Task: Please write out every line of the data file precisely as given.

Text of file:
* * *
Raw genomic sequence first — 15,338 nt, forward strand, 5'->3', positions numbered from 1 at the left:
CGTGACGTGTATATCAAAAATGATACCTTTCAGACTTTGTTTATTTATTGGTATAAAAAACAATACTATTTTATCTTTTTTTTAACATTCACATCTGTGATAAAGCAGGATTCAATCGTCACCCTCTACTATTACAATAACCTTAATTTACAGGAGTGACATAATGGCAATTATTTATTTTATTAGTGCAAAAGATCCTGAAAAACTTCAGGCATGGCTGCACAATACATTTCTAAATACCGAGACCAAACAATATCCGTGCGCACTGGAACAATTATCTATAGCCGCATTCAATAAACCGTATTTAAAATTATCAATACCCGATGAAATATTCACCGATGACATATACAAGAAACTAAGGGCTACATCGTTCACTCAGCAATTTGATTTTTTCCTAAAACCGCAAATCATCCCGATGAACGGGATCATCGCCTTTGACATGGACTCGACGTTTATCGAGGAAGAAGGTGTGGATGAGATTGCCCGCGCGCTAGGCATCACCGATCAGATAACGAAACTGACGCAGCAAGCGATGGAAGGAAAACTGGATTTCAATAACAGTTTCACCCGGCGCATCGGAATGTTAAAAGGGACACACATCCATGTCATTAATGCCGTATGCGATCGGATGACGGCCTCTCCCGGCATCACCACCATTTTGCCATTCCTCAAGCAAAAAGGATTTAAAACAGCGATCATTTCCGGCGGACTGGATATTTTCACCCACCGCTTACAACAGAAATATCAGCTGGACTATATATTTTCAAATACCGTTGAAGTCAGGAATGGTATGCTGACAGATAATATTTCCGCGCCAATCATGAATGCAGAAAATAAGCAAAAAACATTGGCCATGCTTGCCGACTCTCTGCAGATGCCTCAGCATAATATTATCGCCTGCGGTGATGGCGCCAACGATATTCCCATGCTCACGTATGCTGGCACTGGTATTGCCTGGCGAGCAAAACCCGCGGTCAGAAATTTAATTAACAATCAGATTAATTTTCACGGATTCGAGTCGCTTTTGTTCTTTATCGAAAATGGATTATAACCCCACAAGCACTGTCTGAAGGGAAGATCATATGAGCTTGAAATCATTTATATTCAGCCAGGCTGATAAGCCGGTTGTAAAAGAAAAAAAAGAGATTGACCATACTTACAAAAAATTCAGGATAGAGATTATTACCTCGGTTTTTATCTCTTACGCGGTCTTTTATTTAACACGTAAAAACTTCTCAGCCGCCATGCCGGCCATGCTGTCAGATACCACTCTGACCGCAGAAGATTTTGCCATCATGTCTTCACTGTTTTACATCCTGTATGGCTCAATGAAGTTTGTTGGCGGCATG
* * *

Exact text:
Raw genomic sequence first — 15,338 nt, forward strand, 5'->3', positions numbered from 1 at the left:
CGTGACGTGTATATCAAAAATGATACCTTTCAGACTTTGTTTATTTATTGGTATAAAAAACAATACTATTTTATCTTTTTTTTAACATTCACATCTGTGATAAAGCAGGATTCAATCGTCACCCTCTACTATTACAATAACCTTAATTTACAGGAGTGACATAATGGCAATTATTTATTTTATTAGTGCAAAAGATCCTGAAAAACTTCAGGCATGGCTGCACAATACATTTCTAAATACCGAGACCAAACAATATCCGTGCGCACTGGAACAATTATCTATAGCCGCATTCAATAAACCGTATTTAAAATTATCAATACCCGATGAAATATTCACCGATGACATATACAAGAAACTAAGGGCTACATCGTTCACTCAGCAATTTGATTTTTTCCTAAAACCGCAAATCATCCCGATGAACGGGATCATCGCCTTTGACATGGACTCGACGTTTATCGAGGAAGAAGGTGTGGATGAGATTGCCCGCGCGCTAGGCATCACCGATCAGATAACGAAACTGACGCAGCAAGCGATGGAAGGAAAACTGGATTTCAATAACAGTTTCACCCGGCGCATCGGAATGTTAAAAGGGACACACATCCATGTCATTAATGCCGTATGCGATCGGATGACGGCCTCTCCCGGCATCACCACCATTTTGCCATTCCTCAAGCAAAAAGGATTTAAAACAGCGATCATTTCCGGCGGACTGGATATTTTCACCCACCGCTTACAACAGAAATATCAGCTGGACTATATATTTTCAAATACCGTTGAAGTCAGGAATGGTATGCTGACAGATAATATTTCCGCGCCAATCATGAATGCAGAAAATAAGCAAAAAACATTGGCCATGCTTGCCGACTCTCTGCAGATGCCTCAGCATAATATTATCGCCTGCGGTGATGGCGCCAACGATATTCCCATGCTCACGTATGCTGGCACTGGTATTGCCTGGCGAGCAAAACCCGCGGTCAGAAATTTAATTAACAATCAGATTAATTTTCACGGATTCGAGTCGCTTTTGTTCTTTATCGAAAATGGATTATAACCCCACAAGCACTGTCTGAAGGGAAGATCATATGAGCTTGAAATCATTTATATTCAGCCAGGCTGATAAGCCGGTTGTAAAAGAAAAAAAAGAGATTGACCATACTTACAAAAAATTCAGGATAGAGATTATTACCTCGGTTTTTATCTCTTACGCGGTCTTTTATTTAACACGTAAAAACTTCTCAGCCGCCATGCCGGCCATGCTGTCAGATACCACTCTGACCGCAGAAGATTTTGCCATCATGTCTTCACTGTTTTACATCCTGTATGGCTCAATGAAGTTTGTTGGCGGCATG